Stop Fraud: A Veteran Police Investigator Tells You How.

Description

208 pages
$16.95
ISBN 978-0-88995-373-4
DDC 364.16'3

Publisher

Year

2007

Contributor

Reviewed by Janet Arnett

Janet Arnett is the former campus manager of adult education at Ontario’s Georgian College. She is the author of Antiques and Collectibles: Starting Small, The Grange at Knock, and 673 Ways to Save Money.

 

Review

“Do not listen to their crap.” That quote sums up the message and epitomizes the style of this refreshingly straight-up look at 12 types of fraud prevalent in Canada today.

 

Trainor draws on his lengthy career as a police officer specializing in financial abuse of the elderly to wage an information war against fraud. Protect yourself, he says; know the facts. Facts such as if you didn’t enter the lottery you didn’t win. Or no one in Africa is going to pay you thousands to cash a cheque for them. And banks will never call or email you to ask for details of your bank account. Although his information is applicable to everyone, Trainor targets seniors, especially widows, a group he sees as the most vulnerable. For them, he has two pieces of advice: Stop being so nice and stop being so greedy. Being too polite to slam down the phone, or considering it rude to refuse to listen to a polite young man with a sales pitch, often leaves seniors open to fraud. The same goes for greed: recognize that your own greed, even if it is for such admirable goals as wanting money to help your family or church, often causes common sense to be set aside. Know that it is your own greed that leads you to clutch at an unbelievably high return on an “investment” or to believe that a friend bought a winning lottery ticket for you.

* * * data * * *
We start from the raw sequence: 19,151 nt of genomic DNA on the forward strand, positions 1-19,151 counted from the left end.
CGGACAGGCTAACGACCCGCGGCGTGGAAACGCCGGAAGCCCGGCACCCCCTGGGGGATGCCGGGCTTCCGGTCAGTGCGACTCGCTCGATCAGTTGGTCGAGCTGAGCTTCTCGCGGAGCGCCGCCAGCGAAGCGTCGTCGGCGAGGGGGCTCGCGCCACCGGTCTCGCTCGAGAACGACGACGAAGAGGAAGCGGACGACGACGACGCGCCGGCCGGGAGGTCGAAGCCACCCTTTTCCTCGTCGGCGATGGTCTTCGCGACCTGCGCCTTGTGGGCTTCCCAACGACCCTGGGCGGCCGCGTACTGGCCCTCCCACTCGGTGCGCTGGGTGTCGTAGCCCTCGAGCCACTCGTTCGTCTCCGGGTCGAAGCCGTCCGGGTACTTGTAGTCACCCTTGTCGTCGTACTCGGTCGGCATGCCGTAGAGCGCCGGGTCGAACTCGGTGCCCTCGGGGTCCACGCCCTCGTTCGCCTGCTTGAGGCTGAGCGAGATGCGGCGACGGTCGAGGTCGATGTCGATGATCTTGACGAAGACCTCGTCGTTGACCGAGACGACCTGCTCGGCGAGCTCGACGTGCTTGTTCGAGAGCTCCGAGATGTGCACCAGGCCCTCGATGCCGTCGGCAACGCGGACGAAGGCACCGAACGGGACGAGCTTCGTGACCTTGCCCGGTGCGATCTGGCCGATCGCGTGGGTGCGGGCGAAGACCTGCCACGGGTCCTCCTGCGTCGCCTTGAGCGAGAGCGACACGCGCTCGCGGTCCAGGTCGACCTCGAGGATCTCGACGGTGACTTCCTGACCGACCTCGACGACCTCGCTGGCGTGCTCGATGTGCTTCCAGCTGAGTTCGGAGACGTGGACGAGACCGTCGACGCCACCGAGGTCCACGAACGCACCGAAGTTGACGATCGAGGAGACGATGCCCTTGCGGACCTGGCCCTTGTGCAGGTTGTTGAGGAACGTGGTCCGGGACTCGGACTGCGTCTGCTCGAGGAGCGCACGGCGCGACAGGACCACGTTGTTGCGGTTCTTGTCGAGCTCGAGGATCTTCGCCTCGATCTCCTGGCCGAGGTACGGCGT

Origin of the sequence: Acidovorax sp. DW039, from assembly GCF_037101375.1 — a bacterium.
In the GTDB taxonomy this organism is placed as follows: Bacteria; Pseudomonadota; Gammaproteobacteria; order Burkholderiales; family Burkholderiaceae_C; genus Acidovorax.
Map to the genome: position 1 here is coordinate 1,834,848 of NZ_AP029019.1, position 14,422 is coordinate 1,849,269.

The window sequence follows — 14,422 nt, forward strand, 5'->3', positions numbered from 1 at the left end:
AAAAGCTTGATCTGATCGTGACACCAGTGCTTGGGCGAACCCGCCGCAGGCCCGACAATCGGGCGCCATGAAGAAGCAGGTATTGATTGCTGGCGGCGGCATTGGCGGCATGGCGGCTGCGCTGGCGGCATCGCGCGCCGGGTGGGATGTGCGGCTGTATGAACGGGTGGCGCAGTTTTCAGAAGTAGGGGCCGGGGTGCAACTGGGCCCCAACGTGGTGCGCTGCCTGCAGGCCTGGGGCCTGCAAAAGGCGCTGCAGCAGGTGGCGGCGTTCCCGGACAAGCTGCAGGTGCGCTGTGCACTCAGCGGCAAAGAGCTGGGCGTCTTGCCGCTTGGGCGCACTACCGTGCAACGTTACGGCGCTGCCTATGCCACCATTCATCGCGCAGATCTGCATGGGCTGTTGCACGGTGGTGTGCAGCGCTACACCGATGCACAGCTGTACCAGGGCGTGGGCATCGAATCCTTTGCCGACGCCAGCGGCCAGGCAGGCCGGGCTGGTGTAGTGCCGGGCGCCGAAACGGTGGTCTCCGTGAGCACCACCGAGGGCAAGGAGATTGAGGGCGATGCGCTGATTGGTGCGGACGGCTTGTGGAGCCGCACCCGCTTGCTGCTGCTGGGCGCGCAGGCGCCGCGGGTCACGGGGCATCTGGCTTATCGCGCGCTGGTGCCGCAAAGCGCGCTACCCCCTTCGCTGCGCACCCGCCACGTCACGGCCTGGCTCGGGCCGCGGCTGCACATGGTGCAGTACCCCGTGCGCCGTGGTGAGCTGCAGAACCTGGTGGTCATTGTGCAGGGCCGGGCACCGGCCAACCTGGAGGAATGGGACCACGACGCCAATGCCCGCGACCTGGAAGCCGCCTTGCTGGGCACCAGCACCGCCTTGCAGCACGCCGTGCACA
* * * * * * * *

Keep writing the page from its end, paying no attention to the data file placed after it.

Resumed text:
To the information on how fraud works and the necessity to recognize one’s own weaknesses, Trainor adds one demand: Buy a shredder. Acquiring this inexpensive little tool, he says, is the most important step anyone can take towards avoiding being victimized.

 

The types of fraud discussed range from sleazy “contractors” prowling back lanes to sophisticated thieves trawling on the Internet. They include reshipper scams, identify theft, pyramid and Ponzi schemes, telemarketing, phishing, affinity, and power of attorney fraud. Whether in person or by mail, phone, or Internet, fraud is mushrooming because technology makes it so easy and because of the nature of today’s seniors, folks who were brought up to be polite and trusting.

 

For each of the 12 types of fraud the work gives a fictionalized example, background on how the scam works, and tips for not being victimized. The style is energetic and blunt, powerful and strongly motivational. Regardless of age, everyone who doesn’t want to see nothing but “dust bunnies in their bank account” should read this dynamic lecture.

Citation

Trainor, Brian., “Stop Fraud: A Veteran Police Investigator Tells You How.,” Canadian Book Review Annual Online, accessed May 26, 2024, https://cbra.library.utoronto.ca/items/show/26777.